Travelogue of Mackerel Road *RERUN
Mackerel Road connects Wakasa, which overlooks the Sea of Japan, and Kyoto Prefecture. Wakasa, located in Fukui Prefecture, has a sawtooth-shaped coastline, and is a treasure trove of excellent seafood. The region, known as a land of food, has been offering up its cuisine to the emperor since the 7th century. In the 17th century, the mackerel transported to the capital from Wakasa supported the capital's food culture through dishes like mackerel sushi, an essential part of summer festivals. It's said that by the time the mackerel arrived in Kyoto, it was at just the right level of saltiness. We visit Mackerel Road, which winds through beautiful mountain villages, connects people, and has passed along both culture and customs.

Mackerel as a Preserved Food

Within the mountains Mackerel Road runs through, there are a number of unique preserved foods. "Narezushi" is made by putting rice in the mackerel's stomach and allowing it to ferment. "Heshiko" is a food exclusive to the region, made by letting mackerel sit in salt and rice bran for an entire year. A preserved food for the winter, it releases a fragrance when lightly cooked, and is said to be quite wonderful when placed on top of rice with tea added.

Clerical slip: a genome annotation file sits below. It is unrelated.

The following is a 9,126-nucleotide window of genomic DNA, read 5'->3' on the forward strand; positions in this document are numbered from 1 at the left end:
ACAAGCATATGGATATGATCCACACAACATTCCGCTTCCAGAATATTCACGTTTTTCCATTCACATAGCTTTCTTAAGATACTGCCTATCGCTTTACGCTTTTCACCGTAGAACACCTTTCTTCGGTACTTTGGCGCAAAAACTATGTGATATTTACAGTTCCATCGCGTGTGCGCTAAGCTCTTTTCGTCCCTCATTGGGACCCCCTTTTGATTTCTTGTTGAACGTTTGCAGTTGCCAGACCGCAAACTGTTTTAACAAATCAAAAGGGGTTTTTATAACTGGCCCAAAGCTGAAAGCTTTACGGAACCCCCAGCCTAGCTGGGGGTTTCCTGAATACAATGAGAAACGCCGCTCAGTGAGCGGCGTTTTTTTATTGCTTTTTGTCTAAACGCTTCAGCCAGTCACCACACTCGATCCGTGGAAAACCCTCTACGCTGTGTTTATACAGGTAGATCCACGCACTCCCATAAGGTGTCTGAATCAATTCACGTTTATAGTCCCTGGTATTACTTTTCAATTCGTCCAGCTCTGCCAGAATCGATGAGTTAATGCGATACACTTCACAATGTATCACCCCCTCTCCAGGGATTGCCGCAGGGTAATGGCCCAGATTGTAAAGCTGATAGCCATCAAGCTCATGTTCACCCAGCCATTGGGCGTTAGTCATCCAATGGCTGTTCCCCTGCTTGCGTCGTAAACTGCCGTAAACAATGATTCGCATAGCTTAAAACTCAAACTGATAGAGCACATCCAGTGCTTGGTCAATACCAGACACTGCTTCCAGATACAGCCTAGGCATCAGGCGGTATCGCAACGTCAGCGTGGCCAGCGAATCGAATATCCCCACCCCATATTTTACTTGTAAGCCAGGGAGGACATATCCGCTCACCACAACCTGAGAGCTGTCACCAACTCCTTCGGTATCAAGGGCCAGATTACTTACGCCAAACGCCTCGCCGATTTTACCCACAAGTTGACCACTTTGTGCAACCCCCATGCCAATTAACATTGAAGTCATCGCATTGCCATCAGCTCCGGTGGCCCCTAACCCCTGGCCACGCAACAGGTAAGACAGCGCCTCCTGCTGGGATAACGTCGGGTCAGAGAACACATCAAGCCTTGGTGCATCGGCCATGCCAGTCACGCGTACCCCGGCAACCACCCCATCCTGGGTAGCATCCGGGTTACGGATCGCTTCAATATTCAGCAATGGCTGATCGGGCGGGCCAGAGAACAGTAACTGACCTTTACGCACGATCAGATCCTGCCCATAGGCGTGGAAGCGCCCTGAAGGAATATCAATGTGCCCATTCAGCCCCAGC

The Mackerel Road Ultramarathon

76 kilometers long, the ultramarathon is held annually. Participants run along Mackerel Road from Obama to Kyoto. The fastest runners finish in 6.5 hours, while the last ones clock in at over 12 hours. As a reward for those who finish, cooked mackerel is given out.

Kyoto Mackerel Cuisine

Because Kyoto is far from the ocean, long ago, people did not eat fresh fish. When salted mackerel began being brought from Obama, numerous mackerel dishes sprung up. One is lightly grilled and fragrant salted mackerel sushi, while another is chopped mackerel glazed with tofu residue.